Francona fined for ejection
He’s ‘a little bit’ lighter in wallet
TORONTO — Red Sox manager Terry Francona confirmed yesterday that he was fined by Major League Baseball for his ejection from last Friday night’s 9-2 loss to the Twins at Fenway Park.
Francona declined to reveal the amount of the fine, but during his weekly appearance on WEEI, he said it was “a little bit.’’
In his news conference before last night’s game, he said, “It was handled and we move on.’’
Francona expects to pay the fine when the Sox arrive in New York today for a three-game series against the Yankees that begins tomorrow night.
“They actually had a pretty good sense of humor about it,’’ Francona said. “I was giving Matt McKendry [with MLB’s on-field operations] some [grief] about it. I said, ‘I’ll pay you when I get to New York,’ and he said he didn’t want any Canadian money, even though I think it’s worth more than [US] dollars now.’’
Francona was tossed by plate umpire Angel Hernandez in the second inning of Friday’s game. The manager came out to seek an explanation from Hernandez for his balk call against Tim Wakefield, which is an automatic ejection. Crew chief Joe West attempted to intercede, and he and Francona made contact several times.
Francona said he didn’t have any concerns about a possible suspension.
“No, I didn’t think so, because the way things go, you hear pretty quick,’’ he said. “If anything, I thought Joe should’ve fouled out after I took the charge.’’
There was no indication whether any disciplinary action had been taken against West, who is president of the World Umpires Association.
Asked if this was the right way to handle things, Francona said, “I don’t know. I think some of our rules are antiquated. Like I know, for the longest time, they didn’t put highlights or replays on the [video] board and I know, for the longest time, it was for the umpires’ safety.
“We’ve got 50,000 security people there, and if I paid $300 for a ticket, I’d want to see a replay. You go to an NBA game, you go to an NFL game, [there are replays], so I don’t know if I agree with that, but that’s not my area, it’s not my jurisdiction.’’
Asked if public disclosure of fines or other sanctions against umpires would make them more accountable, Francona said, “I’m sure there’s arguments for both [ways], but I don’t know.
“I think sometimes the perception is maybe they’re not [accountable], and I don’t think that’s the way it really is.’’
In the finale of the four-game series vs. the Twins Monday night, Hernandez called a balk on Alfredo Aceves from first base. It was the second time in as many outings Aceves had been called for a balk. This time, to Francona’s astonishment, Hernandez signaled for him to come out so he could explain the call.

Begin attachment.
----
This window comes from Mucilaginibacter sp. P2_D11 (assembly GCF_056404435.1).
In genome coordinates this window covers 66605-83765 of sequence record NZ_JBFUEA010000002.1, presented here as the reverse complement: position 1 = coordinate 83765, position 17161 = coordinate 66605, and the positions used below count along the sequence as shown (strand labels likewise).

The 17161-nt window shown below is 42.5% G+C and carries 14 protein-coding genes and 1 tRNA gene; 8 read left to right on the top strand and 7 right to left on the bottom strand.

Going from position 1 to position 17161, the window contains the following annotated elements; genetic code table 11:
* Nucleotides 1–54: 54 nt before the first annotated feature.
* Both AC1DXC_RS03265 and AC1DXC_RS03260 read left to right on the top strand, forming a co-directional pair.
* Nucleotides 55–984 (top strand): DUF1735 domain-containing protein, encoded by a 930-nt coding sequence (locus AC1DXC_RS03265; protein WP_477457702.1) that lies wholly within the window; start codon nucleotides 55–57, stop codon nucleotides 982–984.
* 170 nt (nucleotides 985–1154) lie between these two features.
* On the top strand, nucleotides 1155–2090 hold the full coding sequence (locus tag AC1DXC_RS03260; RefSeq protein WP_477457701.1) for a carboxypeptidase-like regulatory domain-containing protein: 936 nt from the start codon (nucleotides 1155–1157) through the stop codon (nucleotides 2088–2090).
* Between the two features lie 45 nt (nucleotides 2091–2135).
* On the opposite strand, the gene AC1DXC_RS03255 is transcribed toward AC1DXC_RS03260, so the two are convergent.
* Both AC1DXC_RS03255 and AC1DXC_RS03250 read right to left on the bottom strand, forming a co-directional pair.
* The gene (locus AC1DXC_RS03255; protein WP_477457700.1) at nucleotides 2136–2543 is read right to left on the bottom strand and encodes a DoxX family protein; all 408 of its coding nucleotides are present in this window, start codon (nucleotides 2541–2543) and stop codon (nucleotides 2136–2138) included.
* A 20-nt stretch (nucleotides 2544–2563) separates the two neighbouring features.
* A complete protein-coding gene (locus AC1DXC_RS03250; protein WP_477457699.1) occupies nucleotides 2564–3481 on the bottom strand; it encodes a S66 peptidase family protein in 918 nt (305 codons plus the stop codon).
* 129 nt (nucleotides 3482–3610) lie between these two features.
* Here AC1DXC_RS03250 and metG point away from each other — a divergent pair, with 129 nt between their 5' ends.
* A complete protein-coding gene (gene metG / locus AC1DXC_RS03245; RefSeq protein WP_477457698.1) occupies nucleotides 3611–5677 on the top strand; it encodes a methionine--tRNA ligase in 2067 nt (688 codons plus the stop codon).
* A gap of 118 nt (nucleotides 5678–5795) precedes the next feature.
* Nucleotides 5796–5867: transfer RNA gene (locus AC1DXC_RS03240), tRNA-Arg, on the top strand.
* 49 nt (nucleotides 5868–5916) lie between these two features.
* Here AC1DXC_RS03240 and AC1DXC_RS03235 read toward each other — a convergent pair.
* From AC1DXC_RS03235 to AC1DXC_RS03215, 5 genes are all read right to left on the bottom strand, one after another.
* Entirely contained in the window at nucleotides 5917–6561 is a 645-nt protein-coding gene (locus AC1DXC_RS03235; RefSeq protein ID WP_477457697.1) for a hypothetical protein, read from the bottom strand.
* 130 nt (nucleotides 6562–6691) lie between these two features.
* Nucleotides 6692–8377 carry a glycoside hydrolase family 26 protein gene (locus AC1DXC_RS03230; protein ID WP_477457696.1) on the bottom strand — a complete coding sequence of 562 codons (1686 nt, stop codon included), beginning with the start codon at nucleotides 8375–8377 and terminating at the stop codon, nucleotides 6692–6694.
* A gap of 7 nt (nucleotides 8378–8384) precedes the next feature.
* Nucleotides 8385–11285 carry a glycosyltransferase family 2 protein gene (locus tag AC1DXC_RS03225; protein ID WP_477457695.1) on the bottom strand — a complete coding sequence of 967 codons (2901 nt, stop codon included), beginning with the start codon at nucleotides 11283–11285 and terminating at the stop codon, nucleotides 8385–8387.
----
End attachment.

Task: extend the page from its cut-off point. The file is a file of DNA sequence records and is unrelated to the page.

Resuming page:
“He invited me,’’ Francona said. “I was on the top step thinking, ‘He’s reeling me in; he’s going to throw me out as soon as I leave the top step.’
“I waited a minute, thinking, ‘Are you kidding me?’ But I appreciated it, because he actually gave me a really good explanation and he said he explained it to Aceves, too, which is the way I think it should be.’’
Lowrie sick Saying Jed Lowrie showed up looking “like a wet wash cloth,’’ Francona gave Lowrie the night off and gave Jose Iglesias his first big league start at shortstop. “Jed’s sick,’’ Francona said. “He’s been fighting it, and it had not really subsided today. Told him to take it easy a little bit and see if he improves. But he just looked terrible.’’
Francona said Lowrie had been battling a high fever. After the game, Lowrie reported he was feeling better.
Streak snapped Jacoby Ellsbury’s hitting streak was snapped at 19 games when he went 0 for 4. Ellsbury grounded to first in the first inning, followed by ground outs to short in the third and fifth, and a ground out to the mound in the eighth. “It was a good run,’’ Ellsbury said. “We just have to go out there and do it again.’’ . . . Adrian Gonzalez, who went 2 for 4 with a double and a solo homer in the sixth (his seventh of the year), improved his average to .329. David Ortiz homered for the second time in as many games (giving him six on the season), connecting in the two-run outburst in the sixth that pulled the Sox within 4-3 . . . Rajai Davis helped manufacture the Jays’ fourth run in much the same manner he had the winning run in the 10th inning Tuesday night, singling, stealing second and third, then scoring on a sac fly . . . When Tim Wakefield relieved John Lackey, it made him the oldest person to play in a game for the Red Sox at 44 years 282 days, surpassing Deacon McGuire, who last played for the Sox in 1908 at 44 years 280 days. Francona’s intent was to avoid using Matt Albers, Daniel Bard, and Aceves so he’d have them for the series in New York. “The score wasn’t what we wanted it to be, but we needed to stay away from those guys if possible,’’ Francona said.
Michael Vega can be reached at firstname.lastname@example.org.